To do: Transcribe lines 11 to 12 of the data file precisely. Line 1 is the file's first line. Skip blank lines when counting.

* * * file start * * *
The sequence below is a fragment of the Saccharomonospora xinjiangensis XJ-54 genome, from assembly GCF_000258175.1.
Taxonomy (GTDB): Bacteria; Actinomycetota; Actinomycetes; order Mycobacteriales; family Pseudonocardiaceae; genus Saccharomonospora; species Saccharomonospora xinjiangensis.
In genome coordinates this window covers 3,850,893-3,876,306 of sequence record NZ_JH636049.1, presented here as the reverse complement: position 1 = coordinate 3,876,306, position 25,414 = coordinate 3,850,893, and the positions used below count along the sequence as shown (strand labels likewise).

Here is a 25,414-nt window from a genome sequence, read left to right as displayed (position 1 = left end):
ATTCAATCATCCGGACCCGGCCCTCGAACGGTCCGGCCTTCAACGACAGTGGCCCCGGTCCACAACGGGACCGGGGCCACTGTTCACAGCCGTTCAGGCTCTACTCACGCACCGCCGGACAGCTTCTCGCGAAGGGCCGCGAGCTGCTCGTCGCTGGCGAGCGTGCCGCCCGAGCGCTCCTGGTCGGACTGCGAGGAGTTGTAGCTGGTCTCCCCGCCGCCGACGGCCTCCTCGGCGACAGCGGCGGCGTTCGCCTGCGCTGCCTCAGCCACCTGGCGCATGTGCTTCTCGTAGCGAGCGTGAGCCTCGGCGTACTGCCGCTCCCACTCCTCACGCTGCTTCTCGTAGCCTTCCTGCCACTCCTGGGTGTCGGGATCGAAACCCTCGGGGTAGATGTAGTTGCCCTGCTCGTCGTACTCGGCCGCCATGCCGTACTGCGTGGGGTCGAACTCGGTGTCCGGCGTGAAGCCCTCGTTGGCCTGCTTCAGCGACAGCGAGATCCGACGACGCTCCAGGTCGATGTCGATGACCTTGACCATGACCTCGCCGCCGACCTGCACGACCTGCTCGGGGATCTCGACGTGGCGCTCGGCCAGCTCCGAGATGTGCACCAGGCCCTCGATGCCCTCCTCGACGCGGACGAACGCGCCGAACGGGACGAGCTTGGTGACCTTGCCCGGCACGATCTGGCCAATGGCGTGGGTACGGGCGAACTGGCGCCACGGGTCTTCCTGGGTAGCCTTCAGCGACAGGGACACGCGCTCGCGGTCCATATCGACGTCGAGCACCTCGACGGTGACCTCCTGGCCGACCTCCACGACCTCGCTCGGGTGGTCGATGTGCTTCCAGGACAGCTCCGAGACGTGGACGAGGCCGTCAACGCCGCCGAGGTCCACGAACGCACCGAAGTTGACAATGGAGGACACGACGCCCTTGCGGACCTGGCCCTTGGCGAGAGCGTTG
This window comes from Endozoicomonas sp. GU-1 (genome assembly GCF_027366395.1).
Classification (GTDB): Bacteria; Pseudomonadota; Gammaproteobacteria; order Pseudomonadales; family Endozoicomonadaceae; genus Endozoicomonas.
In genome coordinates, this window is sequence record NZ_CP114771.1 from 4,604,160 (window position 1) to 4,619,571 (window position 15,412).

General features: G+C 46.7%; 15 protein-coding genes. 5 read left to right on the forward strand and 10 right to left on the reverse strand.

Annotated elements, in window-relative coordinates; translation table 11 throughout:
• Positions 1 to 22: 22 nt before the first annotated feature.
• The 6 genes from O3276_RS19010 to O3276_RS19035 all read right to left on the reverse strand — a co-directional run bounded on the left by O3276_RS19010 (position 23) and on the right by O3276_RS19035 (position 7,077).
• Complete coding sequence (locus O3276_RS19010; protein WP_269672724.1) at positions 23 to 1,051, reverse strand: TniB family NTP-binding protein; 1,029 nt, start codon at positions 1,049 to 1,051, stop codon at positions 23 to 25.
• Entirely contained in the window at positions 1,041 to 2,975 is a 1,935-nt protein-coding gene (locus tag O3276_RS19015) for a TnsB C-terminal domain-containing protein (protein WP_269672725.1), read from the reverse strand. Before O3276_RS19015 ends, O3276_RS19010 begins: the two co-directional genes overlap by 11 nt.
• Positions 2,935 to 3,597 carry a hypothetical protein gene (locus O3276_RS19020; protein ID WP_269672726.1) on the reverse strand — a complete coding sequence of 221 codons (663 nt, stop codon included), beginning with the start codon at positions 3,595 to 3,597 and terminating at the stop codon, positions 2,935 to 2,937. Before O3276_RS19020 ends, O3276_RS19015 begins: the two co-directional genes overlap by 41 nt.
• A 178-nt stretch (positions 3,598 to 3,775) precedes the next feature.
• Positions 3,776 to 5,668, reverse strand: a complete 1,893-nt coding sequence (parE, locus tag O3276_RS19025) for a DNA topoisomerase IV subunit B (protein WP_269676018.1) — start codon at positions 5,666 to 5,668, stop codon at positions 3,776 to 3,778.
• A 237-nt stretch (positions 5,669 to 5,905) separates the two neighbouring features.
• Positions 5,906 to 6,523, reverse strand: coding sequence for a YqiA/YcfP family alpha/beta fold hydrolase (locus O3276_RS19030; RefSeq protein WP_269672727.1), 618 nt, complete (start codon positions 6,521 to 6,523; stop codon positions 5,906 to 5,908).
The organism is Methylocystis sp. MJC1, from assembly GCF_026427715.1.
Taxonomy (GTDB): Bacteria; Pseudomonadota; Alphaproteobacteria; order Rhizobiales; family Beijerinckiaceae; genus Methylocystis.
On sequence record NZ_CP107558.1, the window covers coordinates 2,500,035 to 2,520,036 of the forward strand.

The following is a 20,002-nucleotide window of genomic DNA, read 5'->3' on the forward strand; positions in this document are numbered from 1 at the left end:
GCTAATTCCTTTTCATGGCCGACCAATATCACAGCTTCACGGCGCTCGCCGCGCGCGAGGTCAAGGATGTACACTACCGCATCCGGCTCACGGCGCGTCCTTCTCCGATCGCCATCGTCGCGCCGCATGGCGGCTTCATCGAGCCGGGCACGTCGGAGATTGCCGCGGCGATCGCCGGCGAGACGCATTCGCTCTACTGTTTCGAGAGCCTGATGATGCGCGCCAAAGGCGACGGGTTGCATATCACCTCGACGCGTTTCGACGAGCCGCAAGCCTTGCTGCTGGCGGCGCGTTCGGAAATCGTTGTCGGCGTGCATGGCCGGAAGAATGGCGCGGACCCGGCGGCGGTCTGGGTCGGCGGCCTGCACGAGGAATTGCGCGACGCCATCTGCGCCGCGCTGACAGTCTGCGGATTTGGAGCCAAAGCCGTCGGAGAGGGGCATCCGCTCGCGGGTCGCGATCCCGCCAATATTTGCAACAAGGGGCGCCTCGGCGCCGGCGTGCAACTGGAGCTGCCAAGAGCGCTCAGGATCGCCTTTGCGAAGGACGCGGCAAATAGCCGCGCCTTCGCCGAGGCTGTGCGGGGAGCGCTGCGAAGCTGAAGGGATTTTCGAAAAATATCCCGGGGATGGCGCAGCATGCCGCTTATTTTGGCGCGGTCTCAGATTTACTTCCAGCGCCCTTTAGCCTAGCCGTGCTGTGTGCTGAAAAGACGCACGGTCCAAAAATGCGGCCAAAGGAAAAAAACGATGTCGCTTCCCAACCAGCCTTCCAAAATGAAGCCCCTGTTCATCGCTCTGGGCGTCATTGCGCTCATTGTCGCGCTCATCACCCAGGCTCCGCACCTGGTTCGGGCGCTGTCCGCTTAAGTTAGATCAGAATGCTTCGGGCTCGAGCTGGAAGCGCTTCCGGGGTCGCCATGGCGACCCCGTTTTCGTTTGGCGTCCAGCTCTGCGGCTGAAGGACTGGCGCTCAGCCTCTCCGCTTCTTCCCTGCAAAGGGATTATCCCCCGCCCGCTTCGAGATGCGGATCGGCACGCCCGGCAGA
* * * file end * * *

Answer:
• Positions 1 to 22: 22 nt before the first annotated feature.
• The 6 genes from O3276_RS19010 to O3276_RS19035 all read right to left on the reverse strand — a co-directional run bounded on the left by O3276_RS19010 (position 23) and on the right by O3276_RS19035 (position 7,077).